The federal government will focus the bulk of its investment aimed at reducing emissions in priority technologies like clean hydrogen and carbon capture rather than renewable energy technologies.
Energy Minister Angus Taylor delivered his first Low Emissions Technology Statement, providing an investment framework for where an estimated $1.9 billion over 10 years for new energy technologies will go.
“History shows that we solve hard problems through enterprise and innovation. The global race to reduce emissions will be no exception. That’s why the government’s emissions reduction strategy is focused on technology not taxes,” Mr Taylor said.
The government has split the energy technologies into four categories: priority low emissions technologies, emerging and enabling technologies, watching brief technology and mature technologies.
The large bulk of the government’s investment will go into priority low emissions technologies including clean hydrogen, energy storage, low carbon materials and carbon capture.
The Commonwealth will largely avoid providing funding to mature technologies such as solar, wind, coal and gas except when there is a clear market failure, or it is needed to save jobs.
Emerging technologies have been classed as those with “transformative potential” but requiring continuing monitoring of global learning and research and investment trends.
The government has included infrastructure such as electric vehicle charging and refuelling stations, energy management systems and digital infrastructure in this category.
The section also includes enabling technologies such as smart meters, inverters and micro-grids.
The watching brief category is for technologies with transformative potential but still in the very early stages, such as small modular reactors, and zero emissions drive-trains.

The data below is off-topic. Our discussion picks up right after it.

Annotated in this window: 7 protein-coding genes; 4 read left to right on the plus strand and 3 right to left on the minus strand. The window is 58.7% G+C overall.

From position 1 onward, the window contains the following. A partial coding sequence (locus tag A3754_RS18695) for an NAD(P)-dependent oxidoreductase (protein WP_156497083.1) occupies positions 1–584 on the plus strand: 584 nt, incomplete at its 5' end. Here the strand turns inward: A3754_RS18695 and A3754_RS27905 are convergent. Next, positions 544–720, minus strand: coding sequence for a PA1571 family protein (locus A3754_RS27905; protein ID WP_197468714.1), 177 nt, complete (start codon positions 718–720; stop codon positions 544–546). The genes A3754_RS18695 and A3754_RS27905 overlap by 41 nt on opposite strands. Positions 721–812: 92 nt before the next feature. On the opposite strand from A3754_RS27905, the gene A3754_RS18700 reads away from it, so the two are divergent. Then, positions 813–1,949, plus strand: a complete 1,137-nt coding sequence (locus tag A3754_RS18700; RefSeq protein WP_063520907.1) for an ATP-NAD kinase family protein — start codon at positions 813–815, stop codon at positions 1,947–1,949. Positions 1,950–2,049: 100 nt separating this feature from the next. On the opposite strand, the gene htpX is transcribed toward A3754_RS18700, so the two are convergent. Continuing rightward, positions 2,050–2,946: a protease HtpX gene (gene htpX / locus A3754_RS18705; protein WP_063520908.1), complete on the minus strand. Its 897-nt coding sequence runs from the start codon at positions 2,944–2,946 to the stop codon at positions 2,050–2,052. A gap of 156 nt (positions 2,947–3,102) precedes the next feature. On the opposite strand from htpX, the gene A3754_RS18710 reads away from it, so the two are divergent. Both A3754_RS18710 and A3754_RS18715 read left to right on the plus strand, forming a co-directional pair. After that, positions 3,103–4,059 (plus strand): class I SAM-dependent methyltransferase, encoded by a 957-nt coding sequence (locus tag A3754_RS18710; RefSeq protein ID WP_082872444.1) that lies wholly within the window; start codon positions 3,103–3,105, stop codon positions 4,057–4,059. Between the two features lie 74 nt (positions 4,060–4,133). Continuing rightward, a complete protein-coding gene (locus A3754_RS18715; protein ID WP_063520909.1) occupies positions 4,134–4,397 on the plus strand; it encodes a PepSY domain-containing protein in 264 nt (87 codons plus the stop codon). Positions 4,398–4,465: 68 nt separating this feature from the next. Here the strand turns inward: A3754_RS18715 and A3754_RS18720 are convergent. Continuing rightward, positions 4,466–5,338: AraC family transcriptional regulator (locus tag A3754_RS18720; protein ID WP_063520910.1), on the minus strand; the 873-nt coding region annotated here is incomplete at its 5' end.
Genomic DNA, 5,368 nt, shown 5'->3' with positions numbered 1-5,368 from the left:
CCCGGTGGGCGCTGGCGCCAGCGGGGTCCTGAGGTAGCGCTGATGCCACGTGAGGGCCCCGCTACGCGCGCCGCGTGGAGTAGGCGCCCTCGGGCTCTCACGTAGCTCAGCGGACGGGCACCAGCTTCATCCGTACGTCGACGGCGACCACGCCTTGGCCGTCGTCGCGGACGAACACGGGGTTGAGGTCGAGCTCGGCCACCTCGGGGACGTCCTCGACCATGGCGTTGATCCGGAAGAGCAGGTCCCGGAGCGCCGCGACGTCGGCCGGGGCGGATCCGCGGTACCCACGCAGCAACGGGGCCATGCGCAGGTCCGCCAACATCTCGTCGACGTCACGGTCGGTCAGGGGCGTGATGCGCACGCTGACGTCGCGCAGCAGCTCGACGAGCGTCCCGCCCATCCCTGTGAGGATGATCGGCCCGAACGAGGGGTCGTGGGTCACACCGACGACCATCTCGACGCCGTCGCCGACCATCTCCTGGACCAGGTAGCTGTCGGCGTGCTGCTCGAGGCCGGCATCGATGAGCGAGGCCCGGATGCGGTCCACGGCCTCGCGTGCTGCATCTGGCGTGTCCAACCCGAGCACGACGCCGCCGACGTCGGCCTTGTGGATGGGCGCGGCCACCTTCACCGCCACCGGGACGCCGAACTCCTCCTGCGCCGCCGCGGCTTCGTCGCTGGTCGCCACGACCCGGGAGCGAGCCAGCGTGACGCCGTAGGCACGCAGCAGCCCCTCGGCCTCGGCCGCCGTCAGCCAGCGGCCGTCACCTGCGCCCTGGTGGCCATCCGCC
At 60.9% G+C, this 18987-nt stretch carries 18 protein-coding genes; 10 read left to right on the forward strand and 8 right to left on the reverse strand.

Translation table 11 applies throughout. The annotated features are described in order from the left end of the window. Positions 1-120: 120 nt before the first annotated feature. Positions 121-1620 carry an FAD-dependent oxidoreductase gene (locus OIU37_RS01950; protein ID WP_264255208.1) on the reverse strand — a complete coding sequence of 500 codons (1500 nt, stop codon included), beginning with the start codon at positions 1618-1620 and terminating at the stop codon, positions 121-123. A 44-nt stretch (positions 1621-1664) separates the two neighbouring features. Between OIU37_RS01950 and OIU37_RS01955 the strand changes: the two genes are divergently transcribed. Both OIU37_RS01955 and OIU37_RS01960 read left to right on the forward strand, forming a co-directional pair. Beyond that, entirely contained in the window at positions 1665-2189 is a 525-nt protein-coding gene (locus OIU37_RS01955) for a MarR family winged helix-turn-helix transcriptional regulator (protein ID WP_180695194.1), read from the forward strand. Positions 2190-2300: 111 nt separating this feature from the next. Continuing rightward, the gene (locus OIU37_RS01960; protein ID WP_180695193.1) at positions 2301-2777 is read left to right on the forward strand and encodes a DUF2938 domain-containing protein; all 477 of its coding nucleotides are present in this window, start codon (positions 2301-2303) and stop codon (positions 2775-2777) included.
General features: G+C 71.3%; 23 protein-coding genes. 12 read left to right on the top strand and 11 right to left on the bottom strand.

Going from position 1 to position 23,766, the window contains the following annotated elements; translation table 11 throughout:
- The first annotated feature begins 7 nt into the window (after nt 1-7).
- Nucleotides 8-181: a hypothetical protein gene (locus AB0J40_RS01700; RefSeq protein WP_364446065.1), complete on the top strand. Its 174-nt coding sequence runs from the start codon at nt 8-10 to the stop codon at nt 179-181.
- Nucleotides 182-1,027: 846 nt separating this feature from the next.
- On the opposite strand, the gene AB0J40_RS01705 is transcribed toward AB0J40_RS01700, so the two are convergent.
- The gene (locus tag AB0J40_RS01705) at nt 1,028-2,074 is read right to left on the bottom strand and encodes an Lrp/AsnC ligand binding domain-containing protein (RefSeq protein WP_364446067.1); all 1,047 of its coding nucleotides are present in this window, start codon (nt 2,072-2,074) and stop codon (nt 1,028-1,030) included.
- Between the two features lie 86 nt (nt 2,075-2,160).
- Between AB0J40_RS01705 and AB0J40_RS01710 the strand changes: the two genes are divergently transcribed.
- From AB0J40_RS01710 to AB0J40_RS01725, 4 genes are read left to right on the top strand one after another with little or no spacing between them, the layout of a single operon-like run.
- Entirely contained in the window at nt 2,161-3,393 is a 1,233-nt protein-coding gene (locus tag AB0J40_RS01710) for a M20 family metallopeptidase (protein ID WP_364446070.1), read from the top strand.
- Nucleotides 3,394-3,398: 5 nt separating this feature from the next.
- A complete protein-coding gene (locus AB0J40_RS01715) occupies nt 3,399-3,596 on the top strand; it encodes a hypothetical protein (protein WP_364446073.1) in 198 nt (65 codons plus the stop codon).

With the update, the Coalition has still refused to sign on to the widely accepted net zero emissions target by 2050 and has been widely criticised by a range of environmental and climate change-focused groups.
The Opposition said the tech investment roadmap is “useful”, but shadow energy minister Mark Butler said it is not a real energy and emissions reduction policy.
“There’s nothing in this roadmap that hasn’t been very well understood for years. To make an actual difference to Australian households and businesses you don’t need a description of technology that’s happening in the private sector around the world, you need an energy policy,” Mr Butler said.
“You need investment rules that will actually see this technology built rather than just be written about.”
Independent MP Zali Steggall said the roadmap “takes a wrong turn” and is “insufficient to drive the emissions reduction Australia needs”.
“The government is taking us on a detour. The roadmap is not the most efficient or economic way of reducing emissions, and not the way it delivers the most jobs,” Ms Steggall said.
“This is not a roadmap, but a historical sightseeing tour of technologies like carbon capture and storage, that have cost a lot and delivered little,” she said.
“We know what is delivering emissions reduction and that is renewables. Just last year the cost of renewables dropped by 26 per cent.
“They are the cheapest and most effective way of reducing emissions, but the government has overseen a flatlining of investment that is likely to continue with this announcement.”
The Climate Council has said it has “strong concerns” with the tech strategy, and the focus should be on renewable energy.
The Australian Conservation Foundation has also criticised the government announcement for a lack of focus on renewables.
“Promoting new clean technologies can cut climate pollution, but Australia’s roadmap should be guided by science-based medium and long-term emissions targets to drive investment and track performance. Renewable energy is left out in the cold by this roadmap,” the Australian Conservation Foundation said.
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